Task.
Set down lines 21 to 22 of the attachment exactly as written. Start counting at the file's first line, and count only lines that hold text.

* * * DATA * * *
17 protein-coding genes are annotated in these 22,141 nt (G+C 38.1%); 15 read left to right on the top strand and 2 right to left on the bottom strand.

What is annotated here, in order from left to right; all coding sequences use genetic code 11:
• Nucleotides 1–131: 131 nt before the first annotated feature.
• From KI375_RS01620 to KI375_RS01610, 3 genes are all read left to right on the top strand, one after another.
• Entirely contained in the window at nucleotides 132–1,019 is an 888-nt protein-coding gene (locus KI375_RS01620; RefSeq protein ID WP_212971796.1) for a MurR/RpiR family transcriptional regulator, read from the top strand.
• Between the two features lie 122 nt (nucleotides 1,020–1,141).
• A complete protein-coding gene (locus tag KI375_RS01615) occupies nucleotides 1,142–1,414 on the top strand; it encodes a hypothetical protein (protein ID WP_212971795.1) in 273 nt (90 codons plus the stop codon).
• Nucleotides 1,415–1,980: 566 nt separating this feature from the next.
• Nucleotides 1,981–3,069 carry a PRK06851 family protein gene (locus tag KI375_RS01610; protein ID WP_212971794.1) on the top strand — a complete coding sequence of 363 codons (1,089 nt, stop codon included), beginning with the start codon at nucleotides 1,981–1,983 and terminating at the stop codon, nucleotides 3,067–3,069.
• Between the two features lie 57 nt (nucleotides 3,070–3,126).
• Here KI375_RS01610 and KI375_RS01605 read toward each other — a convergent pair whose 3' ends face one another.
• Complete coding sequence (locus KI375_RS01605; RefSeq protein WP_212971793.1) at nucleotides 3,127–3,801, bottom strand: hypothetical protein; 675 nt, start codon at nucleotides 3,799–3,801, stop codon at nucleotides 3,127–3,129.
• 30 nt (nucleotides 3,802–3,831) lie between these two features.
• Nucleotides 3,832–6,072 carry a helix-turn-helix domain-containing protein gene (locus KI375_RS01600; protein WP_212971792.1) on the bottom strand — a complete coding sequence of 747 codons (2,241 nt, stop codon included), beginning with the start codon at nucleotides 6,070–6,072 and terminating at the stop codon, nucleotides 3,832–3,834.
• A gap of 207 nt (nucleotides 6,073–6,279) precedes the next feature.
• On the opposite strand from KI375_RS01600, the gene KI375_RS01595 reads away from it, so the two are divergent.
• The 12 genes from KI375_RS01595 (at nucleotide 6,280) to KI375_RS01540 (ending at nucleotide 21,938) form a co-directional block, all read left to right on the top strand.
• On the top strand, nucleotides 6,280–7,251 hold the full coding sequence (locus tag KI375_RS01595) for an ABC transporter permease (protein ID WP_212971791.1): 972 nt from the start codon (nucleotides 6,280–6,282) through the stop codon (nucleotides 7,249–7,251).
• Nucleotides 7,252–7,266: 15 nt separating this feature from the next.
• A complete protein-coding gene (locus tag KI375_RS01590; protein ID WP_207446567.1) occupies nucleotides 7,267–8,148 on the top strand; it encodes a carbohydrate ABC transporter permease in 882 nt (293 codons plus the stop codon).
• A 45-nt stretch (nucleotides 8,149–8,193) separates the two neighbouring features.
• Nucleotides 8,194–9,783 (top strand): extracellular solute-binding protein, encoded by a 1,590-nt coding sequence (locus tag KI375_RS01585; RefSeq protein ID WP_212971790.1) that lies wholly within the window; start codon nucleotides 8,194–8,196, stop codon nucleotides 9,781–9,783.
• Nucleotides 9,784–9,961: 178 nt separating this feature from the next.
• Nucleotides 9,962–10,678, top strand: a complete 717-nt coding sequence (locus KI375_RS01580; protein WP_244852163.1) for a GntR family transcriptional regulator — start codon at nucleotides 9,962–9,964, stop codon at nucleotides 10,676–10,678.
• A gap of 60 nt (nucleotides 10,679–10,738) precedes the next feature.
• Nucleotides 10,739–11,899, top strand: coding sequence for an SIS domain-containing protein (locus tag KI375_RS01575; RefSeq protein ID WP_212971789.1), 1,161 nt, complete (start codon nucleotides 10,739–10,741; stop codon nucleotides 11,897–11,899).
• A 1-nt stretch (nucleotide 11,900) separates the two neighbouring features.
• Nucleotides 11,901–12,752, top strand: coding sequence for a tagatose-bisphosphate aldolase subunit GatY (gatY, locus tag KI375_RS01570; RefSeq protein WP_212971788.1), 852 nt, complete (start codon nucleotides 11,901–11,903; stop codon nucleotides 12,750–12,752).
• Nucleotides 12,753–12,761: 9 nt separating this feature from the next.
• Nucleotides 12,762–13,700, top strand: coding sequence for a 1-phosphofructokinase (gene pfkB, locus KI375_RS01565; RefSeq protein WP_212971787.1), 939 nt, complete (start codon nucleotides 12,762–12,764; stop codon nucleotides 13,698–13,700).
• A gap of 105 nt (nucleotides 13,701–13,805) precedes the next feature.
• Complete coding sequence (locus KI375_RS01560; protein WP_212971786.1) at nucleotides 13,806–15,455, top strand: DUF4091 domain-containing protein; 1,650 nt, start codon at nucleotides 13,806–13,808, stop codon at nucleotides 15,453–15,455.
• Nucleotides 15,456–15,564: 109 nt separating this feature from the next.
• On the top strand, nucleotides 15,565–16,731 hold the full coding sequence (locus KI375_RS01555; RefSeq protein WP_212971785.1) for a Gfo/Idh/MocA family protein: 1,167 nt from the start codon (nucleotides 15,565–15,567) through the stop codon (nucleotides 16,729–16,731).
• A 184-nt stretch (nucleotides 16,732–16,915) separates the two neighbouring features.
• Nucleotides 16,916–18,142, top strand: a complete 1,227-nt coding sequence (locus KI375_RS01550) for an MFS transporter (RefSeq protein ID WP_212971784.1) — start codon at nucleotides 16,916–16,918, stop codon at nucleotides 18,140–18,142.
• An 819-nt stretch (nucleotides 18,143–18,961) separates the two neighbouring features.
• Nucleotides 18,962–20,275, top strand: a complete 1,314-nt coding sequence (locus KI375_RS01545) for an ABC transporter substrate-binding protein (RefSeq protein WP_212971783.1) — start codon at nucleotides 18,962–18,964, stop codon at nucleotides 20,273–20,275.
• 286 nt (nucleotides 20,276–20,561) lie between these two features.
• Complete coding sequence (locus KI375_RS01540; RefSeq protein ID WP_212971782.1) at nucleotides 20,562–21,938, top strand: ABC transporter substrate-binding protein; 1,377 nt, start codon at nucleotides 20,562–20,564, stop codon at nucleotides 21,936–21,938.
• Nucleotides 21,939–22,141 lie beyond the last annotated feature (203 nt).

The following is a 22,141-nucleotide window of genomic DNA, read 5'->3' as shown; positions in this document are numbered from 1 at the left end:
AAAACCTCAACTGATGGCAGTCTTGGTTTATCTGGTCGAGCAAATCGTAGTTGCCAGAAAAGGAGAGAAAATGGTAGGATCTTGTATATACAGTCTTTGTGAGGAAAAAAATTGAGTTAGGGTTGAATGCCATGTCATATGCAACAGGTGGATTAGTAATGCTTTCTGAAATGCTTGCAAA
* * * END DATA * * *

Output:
• A 45-nt stretch (nucleotides 8,149–8,193) separates the two neighbouring features.
• Nucleotides 8,194–9,783 (top strand): extracellular solute-binding protein, encoded by a 1,590-nt coding sequence (locus tag KI375_RS01585; RefSeq protein ID WP_212971790.1) that lies wholly within the window; start codon nucleotides 8,194–8,196, stop codon nucleotides 9,781–9,783.